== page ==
Here are excerpts from wiretap transcripts included in the 76-page sentencing memorandum for former Prince George’s county executive Jack B. Johnson, who pleaded guilty to extortion and witness and evidence tampering. He is scheduled to be sentenced in U.S. District Court on Dec. 6.

On Feb. 1, 2010, Johnson called a unidentified Prince George’s County Hospital official, seeking a job for a female friend of Mirza H. Baig, a Laurel internist and Johnson co-conspirator. The friend, also a physician, had failed several tests required for the job and only just passed several others:

“As a favor to you they can make this happen, but it’s gonna raise all sorts of eyebrows, hum, but [another hospital official] has told me that he said, ‘if Jack [the defendant] says this is really important we’ll make it happen,’ ” the official said.

When the hospital official told Johnson that 12 of the 15 slots already had been offered to physicians, Johnson barked: “Offer the lady a slot, ----!”

The official obliged. “[There is another hospital official] taking care of it for you.”

That same day, Johnson called Baig about a $50,000 cashier’s check Baig had given him in exchange for securing employment for his friend. Johnson spoke in code about wanting to return the cashier’s check because it was too risky for him to cash such a large sum. Instead, he wanted Baig to pay him cash in installments:

“The book you gave me to read yesterday, I’m gonna give you that book back okay,” Johnson said. “Uhm, because, it’s, it’s a you know, it’s a historical book, and uhm, and then I’ll you, uhm, and I’ll take lessons from time to time from you. Yeah, I think that’s better, you know.”

On Feb. 19, 2010, a county official called Johnson, who discussed his plans once he left office at the end of the year. He boasted that someone promised him a top government job that paid $100,000 a year:

“You know who else I am going to make hire me? [Baig], make his --- hire me. Pay me ten grand a month.”

On April 18, 2010, two months after Johnson agreed to help Baig obtain government funding for a development project in exchange for Baig buying an investment property from Johnson for $450,000, Johnson denied to an unidentified county official that he had a business relationship with Baig:

“I don’t have any, I don’t have any, um, you know professional relationship with him in terms of, ah, you know business or anything like that. I can’t.”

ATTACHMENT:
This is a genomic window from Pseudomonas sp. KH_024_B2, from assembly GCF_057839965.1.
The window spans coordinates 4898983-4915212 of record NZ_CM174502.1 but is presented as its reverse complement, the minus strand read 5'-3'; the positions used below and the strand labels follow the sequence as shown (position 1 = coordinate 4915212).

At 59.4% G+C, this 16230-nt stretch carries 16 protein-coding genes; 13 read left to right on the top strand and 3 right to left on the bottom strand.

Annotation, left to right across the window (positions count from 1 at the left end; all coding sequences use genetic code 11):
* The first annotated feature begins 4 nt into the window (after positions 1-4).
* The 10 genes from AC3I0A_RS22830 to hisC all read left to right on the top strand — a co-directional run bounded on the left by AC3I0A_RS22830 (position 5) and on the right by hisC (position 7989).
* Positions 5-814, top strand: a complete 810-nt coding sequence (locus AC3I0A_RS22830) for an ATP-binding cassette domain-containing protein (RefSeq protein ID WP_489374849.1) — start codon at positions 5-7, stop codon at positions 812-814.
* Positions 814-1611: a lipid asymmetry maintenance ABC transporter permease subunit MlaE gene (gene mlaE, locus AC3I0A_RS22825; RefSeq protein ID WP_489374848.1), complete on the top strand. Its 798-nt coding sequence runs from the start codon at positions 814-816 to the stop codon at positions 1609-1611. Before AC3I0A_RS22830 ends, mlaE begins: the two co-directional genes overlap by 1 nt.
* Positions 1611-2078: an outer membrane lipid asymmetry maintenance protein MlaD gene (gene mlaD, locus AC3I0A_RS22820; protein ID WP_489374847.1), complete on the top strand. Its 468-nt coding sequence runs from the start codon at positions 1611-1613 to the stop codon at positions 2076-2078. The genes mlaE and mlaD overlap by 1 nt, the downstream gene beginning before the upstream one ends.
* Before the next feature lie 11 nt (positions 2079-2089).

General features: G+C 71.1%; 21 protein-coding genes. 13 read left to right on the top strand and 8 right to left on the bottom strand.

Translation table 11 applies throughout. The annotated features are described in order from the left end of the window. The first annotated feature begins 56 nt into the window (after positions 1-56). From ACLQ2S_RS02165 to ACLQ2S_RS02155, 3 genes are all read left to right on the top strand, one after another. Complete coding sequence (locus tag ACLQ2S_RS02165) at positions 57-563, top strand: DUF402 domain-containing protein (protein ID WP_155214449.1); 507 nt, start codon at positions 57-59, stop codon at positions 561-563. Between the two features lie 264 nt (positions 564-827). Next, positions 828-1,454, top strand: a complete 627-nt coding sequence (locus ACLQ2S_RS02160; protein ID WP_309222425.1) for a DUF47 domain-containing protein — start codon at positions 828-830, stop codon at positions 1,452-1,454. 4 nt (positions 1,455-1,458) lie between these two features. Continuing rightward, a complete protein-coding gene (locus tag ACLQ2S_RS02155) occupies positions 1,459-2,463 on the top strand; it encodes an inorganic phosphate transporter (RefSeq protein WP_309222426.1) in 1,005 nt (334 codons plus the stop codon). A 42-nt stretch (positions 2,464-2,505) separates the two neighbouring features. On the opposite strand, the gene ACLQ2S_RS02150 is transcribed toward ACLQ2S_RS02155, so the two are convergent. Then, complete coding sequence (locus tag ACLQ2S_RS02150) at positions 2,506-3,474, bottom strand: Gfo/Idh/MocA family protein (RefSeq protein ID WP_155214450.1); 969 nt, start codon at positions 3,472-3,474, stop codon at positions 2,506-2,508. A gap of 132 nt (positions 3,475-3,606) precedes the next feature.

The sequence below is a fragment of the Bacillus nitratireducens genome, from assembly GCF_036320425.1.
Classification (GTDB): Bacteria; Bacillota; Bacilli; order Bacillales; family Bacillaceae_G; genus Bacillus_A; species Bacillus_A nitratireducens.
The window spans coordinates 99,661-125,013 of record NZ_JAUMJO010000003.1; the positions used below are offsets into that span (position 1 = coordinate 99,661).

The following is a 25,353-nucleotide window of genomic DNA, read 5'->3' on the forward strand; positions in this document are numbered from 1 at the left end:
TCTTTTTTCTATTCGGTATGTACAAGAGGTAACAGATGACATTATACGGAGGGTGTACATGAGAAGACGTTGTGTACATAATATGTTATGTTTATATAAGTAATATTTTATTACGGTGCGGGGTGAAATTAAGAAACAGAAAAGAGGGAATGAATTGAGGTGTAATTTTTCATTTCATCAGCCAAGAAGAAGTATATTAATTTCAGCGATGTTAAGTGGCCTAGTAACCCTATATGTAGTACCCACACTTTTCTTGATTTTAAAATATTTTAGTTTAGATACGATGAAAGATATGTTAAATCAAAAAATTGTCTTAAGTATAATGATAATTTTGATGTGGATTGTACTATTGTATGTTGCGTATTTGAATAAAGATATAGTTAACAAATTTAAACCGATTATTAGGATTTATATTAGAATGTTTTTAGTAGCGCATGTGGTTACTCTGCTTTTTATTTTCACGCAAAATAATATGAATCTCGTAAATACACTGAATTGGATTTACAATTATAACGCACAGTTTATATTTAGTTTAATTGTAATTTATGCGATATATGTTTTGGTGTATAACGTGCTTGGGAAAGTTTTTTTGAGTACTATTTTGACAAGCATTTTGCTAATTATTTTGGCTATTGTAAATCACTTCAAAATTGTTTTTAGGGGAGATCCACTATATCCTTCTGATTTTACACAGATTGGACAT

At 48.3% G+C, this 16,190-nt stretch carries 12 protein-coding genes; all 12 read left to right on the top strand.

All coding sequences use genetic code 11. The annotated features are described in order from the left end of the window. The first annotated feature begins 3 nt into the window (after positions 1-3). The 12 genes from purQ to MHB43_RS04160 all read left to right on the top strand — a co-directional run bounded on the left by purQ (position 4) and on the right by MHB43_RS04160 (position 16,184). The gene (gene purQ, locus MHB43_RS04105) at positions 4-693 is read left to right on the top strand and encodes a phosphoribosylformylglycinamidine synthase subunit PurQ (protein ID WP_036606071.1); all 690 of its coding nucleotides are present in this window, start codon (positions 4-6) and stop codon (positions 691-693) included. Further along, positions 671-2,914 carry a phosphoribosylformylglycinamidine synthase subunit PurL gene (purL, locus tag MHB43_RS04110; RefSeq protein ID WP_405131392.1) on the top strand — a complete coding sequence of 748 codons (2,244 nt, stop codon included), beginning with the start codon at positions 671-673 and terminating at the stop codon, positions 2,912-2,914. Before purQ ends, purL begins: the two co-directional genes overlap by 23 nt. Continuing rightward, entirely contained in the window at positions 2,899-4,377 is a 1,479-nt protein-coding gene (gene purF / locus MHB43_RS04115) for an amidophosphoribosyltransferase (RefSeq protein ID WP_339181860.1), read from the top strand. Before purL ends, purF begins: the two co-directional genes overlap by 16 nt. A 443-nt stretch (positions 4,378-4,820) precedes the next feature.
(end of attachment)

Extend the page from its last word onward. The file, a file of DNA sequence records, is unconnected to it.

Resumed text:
Johnson then asked the official if Baig was making “a lot of money” from the project:

“He’s got a sweetheart deal, I mean a sweetheart deal, at the very beginning, and this guy, then he, then he becomes, um, basically a slumlord and, um, he got, um, ah sanctioned by HUD,” the official said. “I mean all kinds of violations and they took away his, ah, his HUD license, which probably was by design by him and, and uh, ah, and now the nonprofit really is coming in . . . and give him $1.2 million . . . ”

On May 1, 2010, Johnson talked with a county official about his wife’s campaign and how much money certain people had contributed:

“You do them favor over favor. Eight years of favors. And then they’re wealthy. . . . Why can’t you . . . you could write a check for $4,000.”

Johnson went on to bemoan “lost opportunities” to get more bribes:

“We could have had a million dollars in the bank if we had played the damn thing right. From day one, every time so and so, call these people and tell they need some help. And they all need you there and they give you some help. You’re just like your friends, you know the big fellows. But you know what, there ways to skin a cat.”

On May 14, 2010, Johnson called a public official and talked about a plan to land himself a consulting job with the Prince George’s County Hospital when he left office. Johnson said he anticipated the new buyers of the hospital would pay him $15,000 a month:

“I met with some people last night. They gonna hire me, man.”

On Sept. 3, 2010, Johnson called a county official to discuss the campaigns of his wife and an unidentified candidate, and gave his reaction to the indictment of Maryland state Sen. Ulysses Currie (D-Prince George’s):

“But you know, man, I, I, look at it this way and then when Uly Currie got indicated I decided, man I said you know what, well I’m decided, but I said look. Man, I’m not doing ---- between now and um, the rest of the term, right.”